U.S. WNT Settles in Costa Rica Prior to Olympic Qualifying
SAN JOSE, Costa Rica - The U.S. Women’s National Team arrived in San Jose, Costa Rica, during the wee hours of Saturday morning after taking a late Friday night flight from Miami, where the team came together after their domestic legs.
Feb. 16, 2004
U.S. Women’s National Team
Olympic Qualifying Notes from San Jose, Costa Rica
Monday, Feb. 16, 2004
U.S. WOMEN ARRIVE IN WARM AND WELCOMING COSTA RICA:The U.S. Women’s National Team arrived in San Jose, Costa Rica, during the wee hours of Saturday morning after taking a late Friday night flight from Miami, where the team came together after their domestic legs. After spending 11 days in a gray and often chilly China at the end of January and beginning of February, the U.S. players were more than pleased to be engulfed by the warm Costa Rican humidity as soon as they exited the plane. The U.S. team, featuring 17 players who were on the roster for the Four Nations Tournament in China, left for Costa Rica just 10 days after returning from the Far East, and most had only recently recovered from the brutal Asian jet lag. Several players made, or will make, late arrivals to Costa Rica. U.S. midfielder Angela Hucles’ flight from Boston was delayed and she did not make the connection for the team flight to Costa Rica. She had to spend the night in Miami before joining her teammates on Sunday morning. Forward Mia Hamm will join the team Sunday while goalkeeper Briana Scurry is scheduled to arrive on Wednesday, both due to previously schedule engagements.
GOT LECHE?:The U.S. team trained Saturday and Sunday at the Dos Pinos milk products factory that has a soccer field set among the big production buildings and hundreds of delivery trucks that take ice cream, milk, yogurt and numerous other dairy products all over San Jose and its suburbs. While the field was certainly harder and dustier than the players would have liked, the weather has been phenomenal, requiring heavy applications of sunscreen and the gulping of gallons and water and Gatorade during training. On Sunday, U.S. head coach April Heinrichs put the team through a highly competitive small-sided tournament that featured four teams playing six matches of six minutes each, most with different sized goals, different rules and different restrictions. The team of Kristine Lilly, Lindsay Tarpley, Kate Markgraf, Shannon MacMillan and Christie Rampone took the tournament title, winning the championship game, 4-3, on a first-time full volley by MacMillan (who scored three of her team’s goals) and despite a “questionable” non-call on a potential offside from a member of the U.S. support staff that led to a controversial Abby Wambach goal. No word if the winning team was rewarded with ice cream cones from the Dos Pinos factory, but numerous factory workers and security guards did watch the training with half bemused/half impressed expressions, having no doubt never seen women play soccer at the level of the U.S. team.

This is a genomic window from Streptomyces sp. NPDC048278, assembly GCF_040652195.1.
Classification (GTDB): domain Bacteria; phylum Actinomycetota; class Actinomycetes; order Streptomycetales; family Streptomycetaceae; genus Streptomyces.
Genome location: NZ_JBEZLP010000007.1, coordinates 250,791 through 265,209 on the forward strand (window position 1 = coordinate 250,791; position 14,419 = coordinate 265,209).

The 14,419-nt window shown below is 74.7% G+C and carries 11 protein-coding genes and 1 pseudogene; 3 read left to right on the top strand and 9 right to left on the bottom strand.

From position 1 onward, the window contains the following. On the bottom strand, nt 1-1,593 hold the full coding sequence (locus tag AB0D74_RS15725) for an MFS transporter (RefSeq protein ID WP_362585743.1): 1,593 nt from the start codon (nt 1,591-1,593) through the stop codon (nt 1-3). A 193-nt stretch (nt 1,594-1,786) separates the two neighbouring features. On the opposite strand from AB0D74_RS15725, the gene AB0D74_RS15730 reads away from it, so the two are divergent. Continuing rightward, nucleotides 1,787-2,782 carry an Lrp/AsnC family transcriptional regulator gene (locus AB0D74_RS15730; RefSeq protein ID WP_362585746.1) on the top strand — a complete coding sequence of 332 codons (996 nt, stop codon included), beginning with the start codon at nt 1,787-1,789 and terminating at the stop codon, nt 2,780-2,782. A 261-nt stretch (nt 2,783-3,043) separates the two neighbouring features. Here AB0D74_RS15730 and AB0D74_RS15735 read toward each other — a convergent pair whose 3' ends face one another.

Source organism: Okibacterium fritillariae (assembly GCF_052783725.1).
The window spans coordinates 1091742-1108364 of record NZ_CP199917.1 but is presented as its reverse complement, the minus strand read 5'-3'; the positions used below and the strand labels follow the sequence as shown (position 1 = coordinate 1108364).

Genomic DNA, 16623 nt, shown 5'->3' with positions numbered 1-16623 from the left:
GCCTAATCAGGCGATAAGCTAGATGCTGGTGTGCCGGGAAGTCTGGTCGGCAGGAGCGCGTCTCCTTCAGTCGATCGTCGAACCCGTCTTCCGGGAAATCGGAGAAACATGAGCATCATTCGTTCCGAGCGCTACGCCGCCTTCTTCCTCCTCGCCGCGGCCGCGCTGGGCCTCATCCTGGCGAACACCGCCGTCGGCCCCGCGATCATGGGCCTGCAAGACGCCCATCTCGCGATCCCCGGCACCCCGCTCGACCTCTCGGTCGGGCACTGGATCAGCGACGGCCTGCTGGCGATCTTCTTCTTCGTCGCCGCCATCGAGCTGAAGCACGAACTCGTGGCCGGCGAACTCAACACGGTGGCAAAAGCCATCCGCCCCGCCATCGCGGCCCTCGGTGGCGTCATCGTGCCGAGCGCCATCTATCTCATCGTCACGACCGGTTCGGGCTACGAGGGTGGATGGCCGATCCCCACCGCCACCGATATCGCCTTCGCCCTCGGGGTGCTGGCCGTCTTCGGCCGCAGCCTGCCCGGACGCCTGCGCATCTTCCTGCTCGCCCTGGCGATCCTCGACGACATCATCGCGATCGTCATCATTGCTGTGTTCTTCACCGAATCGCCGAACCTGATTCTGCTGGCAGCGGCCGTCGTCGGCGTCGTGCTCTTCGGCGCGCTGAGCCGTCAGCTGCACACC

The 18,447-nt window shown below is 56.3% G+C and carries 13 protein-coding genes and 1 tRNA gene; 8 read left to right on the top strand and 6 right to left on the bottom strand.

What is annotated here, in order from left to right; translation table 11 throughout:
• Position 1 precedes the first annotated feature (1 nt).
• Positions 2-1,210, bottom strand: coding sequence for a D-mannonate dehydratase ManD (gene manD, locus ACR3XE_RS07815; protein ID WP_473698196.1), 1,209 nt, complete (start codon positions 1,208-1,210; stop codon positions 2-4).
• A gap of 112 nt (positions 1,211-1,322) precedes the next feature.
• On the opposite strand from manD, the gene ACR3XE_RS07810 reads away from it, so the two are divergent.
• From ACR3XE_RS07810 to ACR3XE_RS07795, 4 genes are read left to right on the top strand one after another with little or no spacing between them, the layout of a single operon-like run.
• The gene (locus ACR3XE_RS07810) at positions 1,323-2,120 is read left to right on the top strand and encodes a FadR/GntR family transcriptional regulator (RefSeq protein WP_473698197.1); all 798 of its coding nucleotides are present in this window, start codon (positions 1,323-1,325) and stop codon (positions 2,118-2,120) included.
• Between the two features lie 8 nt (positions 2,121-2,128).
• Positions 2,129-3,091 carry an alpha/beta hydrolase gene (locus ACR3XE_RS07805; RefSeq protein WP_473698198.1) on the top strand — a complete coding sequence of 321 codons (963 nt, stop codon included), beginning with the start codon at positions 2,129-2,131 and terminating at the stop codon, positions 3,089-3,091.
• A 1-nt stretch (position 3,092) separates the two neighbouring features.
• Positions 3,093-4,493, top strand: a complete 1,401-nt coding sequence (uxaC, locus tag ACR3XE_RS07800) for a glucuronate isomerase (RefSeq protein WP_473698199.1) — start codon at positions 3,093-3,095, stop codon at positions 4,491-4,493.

FROM TURKEYS TO LEATHER:After training on Sunday, several U.S. players took advantage of the warm weather to get some quality time by the pool, while others took a short bus ride to engage in perhaps the favorite pastime of the U.S. Women’s National Team: shopping. While the players originally planned a trip to a merchants street market in downtown San Jose that the locals promised offered everything from “turkeys to leather,” the players had to change their plans after finding out that the market was not open on Sunday. Instead, several players went to a quaint shopping area that featured quality local goods. While a bit “touristy,” the shops did offer some very nice Costa Rican arts and crafts. What they didn’t offer, as the players quickly found out, was the heated bartering so common at Chinese markets, which became clear after world-class haggler Julie Foudy was only able to talk the shopkeeper down one dollar on a beautiful 20-dollar wooden bowl.